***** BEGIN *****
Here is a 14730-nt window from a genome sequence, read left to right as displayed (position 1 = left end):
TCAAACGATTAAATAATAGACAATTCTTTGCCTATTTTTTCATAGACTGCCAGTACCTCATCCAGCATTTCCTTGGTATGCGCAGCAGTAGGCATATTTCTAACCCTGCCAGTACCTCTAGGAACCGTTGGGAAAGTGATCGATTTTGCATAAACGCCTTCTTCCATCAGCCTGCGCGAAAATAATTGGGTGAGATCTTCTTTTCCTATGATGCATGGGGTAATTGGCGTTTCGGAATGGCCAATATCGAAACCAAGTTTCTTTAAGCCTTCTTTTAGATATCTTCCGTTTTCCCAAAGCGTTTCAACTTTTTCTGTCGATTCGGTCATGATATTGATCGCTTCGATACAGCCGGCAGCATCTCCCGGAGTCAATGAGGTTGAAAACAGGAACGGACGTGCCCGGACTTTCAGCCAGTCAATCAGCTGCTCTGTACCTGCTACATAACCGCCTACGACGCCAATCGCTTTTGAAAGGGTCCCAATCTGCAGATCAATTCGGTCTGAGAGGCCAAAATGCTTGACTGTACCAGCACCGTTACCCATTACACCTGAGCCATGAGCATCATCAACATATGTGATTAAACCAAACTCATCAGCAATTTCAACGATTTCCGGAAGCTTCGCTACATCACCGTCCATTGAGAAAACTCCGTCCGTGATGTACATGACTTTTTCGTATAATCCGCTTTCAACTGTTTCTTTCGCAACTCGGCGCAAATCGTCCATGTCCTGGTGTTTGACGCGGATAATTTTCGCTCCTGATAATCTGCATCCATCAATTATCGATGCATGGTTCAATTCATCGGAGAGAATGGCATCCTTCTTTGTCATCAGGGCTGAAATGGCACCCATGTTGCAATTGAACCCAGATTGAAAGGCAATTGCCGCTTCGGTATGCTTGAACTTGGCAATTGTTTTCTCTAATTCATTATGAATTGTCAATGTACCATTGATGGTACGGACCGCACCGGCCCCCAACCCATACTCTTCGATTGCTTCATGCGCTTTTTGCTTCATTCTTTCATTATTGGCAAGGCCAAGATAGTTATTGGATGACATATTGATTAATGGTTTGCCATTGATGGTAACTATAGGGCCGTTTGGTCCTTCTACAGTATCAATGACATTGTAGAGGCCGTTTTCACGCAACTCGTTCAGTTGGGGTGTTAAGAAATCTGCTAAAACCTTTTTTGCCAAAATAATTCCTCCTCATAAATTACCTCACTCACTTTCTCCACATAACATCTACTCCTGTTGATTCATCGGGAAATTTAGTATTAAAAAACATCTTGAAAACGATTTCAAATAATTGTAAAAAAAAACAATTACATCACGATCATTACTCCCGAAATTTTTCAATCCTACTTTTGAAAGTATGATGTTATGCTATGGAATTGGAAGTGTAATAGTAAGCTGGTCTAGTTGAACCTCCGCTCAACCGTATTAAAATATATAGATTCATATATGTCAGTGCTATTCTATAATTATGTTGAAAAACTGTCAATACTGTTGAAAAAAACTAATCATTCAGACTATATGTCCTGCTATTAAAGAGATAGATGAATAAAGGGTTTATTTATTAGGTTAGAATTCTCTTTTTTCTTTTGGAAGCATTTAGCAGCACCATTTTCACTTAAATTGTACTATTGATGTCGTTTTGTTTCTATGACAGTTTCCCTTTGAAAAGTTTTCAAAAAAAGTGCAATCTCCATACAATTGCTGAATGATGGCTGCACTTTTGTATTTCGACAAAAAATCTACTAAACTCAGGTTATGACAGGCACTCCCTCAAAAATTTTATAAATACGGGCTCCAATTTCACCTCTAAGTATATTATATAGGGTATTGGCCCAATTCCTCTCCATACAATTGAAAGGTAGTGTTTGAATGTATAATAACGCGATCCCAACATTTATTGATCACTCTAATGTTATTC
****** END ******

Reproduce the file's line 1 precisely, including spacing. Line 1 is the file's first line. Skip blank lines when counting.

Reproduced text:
Here is a 14730-nt window from a genome sequence, read left to right as displayed (position 1 = left end):